- About this Journal ·
- Abstracting and Indexing ·
- Aims and Scope ·
- Article Processing Charges ·
- Articles in Press ·
- Author Guidelines ·
- Bibliographic Information ·
- Citations to this Journal ·
- Contact Information ·
- Editorial Board ·
- Editorial Workflow ·
- Free eTOC Alerts ·
- Publication Ethics ·
- Reviewers Acknowledgment ·
- Submit a Manuscript ·
- Subscription Information ·
- Table of Contents
ISRN Analytical Chemistry
Volume 2012 (2012), Article ID 705142, 5 pages
Spectrophotometric Determination of Gold(III) Using 2-Hydroxy-3-Methoxy Benzaldehyde Thiosemicarbazone as a Chromophoric Reagent
1Department of Chemistry, Sri Krishnadevaraya University, Anantapur 515 003, India
2Department of Chemistry, Vikrama Simhapuri University, Nellore 524001, India
Received 8 March 2012; Accepted 27 March 2012
Academic Editors: A. Bouklouze and R. K. Jyothi
Copyright © 2012 D. Prem Kumar et al. This is an open access article distributed under the Creative Commons Attribution License, which permits unrestricted use, distribution, and reproduction in any medium, provided the original work is properly cited.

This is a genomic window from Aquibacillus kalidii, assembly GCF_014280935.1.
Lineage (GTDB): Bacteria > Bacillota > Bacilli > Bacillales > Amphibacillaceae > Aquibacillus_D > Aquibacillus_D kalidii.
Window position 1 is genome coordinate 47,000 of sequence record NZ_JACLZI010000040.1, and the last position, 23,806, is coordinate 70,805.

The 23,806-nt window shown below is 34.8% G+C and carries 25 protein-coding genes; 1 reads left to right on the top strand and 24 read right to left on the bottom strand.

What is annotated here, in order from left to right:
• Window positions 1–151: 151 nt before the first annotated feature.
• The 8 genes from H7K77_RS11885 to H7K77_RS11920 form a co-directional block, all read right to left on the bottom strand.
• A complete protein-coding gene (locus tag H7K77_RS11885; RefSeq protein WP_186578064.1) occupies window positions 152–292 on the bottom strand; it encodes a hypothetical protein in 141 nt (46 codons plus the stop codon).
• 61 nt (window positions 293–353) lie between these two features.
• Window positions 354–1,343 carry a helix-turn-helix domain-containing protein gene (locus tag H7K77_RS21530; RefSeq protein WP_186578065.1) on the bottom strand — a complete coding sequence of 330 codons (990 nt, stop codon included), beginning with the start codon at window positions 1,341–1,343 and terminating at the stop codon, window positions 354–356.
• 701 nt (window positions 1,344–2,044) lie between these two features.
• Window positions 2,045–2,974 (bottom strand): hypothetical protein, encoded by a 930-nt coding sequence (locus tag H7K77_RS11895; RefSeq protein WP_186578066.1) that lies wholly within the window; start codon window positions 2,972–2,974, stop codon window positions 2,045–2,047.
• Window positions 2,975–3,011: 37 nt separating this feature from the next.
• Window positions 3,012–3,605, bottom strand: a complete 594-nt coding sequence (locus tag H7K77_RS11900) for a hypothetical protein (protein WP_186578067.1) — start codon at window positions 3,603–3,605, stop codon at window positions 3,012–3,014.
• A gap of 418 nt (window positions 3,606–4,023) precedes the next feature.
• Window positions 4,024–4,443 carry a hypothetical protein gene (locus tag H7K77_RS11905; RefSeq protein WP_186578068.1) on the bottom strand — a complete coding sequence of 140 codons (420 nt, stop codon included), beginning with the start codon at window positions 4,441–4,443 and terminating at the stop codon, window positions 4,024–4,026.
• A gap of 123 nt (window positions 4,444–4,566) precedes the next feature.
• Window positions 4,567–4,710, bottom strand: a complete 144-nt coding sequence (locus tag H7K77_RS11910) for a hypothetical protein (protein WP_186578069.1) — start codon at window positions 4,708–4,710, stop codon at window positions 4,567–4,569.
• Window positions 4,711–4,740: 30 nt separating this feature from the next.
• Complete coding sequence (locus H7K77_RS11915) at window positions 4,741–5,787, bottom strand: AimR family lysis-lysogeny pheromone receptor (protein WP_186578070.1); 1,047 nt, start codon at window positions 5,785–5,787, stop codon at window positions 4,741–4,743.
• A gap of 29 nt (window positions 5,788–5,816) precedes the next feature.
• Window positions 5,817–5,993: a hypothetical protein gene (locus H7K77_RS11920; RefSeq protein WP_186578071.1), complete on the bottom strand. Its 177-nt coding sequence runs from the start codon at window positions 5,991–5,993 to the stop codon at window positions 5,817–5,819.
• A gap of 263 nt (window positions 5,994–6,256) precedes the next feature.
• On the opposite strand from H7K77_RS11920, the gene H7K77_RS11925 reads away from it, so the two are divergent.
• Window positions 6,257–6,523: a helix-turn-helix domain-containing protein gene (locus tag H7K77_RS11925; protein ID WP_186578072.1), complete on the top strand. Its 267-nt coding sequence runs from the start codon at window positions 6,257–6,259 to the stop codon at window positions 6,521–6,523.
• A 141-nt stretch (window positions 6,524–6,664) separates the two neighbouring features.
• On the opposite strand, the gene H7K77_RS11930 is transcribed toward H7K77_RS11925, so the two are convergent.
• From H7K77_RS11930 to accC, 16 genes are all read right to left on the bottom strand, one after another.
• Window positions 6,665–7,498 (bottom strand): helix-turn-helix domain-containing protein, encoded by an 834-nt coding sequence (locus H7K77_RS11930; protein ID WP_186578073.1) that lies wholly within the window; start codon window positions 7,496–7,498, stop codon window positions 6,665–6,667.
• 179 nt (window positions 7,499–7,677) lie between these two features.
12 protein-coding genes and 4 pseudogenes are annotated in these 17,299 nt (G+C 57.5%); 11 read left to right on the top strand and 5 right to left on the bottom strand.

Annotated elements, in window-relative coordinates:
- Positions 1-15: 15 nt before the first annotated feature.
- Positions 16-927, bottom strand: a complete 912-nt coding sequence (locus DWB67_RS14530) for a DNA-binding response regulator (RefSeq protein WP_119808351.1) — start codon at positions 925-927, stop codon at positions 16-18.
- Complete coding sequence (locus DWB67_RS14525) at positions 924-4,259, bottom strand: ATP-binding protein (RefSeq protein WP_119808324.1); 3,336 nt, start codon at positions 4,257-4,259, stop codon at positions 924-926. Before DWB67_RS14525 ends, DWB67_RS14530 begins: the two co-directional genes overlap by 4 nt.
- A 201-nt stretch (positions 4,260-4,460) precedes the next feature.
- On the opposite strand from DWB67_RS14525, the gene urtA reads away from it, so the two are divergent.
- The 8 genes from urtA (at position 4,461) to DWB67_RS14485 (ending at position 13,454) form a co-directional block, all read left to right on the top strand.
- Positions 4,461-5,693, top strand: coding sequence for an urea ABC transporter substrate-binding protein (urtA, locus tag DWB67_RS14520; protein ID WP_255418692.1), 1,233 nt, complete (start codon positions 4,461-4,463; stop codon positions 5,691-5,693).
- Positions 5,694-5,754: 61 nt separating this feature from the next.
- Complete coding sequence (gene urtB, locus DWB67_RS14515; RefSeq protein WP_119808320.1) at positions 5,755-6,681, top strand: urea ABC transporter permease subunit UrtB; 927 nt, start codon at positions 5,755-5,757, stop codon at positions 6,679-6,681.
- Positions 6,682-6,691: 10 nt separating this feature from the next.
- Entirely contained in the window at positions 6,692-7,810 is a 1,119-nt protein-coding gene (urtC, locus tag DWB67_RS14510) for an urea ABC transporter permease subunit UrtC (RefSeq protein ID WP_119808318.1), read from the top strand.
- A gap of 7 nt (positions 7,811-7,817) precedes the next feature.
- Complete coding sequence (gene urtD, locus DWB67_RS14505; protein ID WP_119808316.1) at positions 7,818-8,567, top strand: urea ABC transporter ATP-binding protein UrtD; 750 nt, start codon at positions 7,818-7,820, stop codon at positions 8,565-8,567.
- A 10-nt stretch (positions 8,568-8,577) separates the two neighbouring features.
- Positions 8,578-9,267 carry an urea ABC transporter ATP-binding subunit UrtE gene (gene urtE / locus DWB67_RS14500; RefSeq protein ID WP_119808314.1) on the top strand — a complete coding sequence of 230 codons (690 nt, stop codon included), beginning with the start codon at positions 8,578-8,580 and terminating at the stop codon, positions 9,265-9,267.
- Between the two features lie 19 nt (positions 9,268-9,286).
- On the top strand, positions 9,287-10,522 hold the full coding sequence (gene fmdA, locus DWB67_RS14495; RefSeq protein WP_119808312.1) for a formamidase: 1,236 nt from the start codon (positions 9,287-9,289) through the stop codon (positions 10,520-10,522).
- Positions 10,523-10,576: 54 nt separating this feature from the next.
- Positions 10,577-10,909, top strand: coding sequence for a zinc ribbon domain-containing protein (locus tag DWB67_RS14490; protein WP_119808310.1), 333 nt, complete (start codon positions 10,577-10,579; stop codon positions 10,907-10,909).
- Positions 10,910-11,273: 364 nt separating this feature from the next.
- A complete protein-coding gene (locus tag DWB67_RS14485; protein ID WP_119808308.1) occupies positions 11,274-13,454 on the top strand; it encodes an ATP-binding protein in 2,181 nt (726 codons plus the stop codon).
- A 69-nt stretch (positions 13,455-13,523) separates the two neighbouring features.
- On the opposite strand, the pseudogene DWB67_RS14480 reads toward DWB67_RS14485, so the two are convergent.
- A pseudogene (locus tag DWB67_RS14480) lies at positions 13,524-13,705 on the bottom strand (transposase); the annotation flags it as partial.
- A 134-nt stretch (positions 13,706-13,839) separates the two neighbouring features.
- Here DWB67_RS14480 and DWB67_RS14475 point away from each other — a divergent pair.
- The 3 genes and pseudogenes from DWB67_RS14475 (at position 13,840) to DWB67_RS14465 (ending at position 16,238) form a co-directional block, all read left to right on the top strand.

A chromophoric reagent, 2-hydroxy-3-methoxy benzaldehyde thiosemicarbazone (HMBATSC), was employed for the sensitive spectrophotometric determination of gold(III). The gold(III) ion forms a blue-coloured complex with HMBATSC in an aqueous dimethyl formamide at pH 6.0. The gold complex shows the absorption maximum at 385 nm, and Beer's law was obeyed in the range 0.49–8.37 μg mL−1. The molar absorptivity and Sandell's sensitivity were found to be L mol−1 cm−1 and 0.015 μg cm−2, respectively. The complex shows 1 : 1 [Au(III) : HMBATSC] stoichiometry with a stability constant of . The interference effect of various diverse ions has been studied. In addition to zero-order, first- and second-order derivative spectrophotometric methods were also developed for the determination of gold(III) in microgram amounts which were more sensitive than the zero-order method. The developed method has been used for the determination of gold(III) in environmental water samples and certified reference materials. The results were in excellent agreement with the certified values.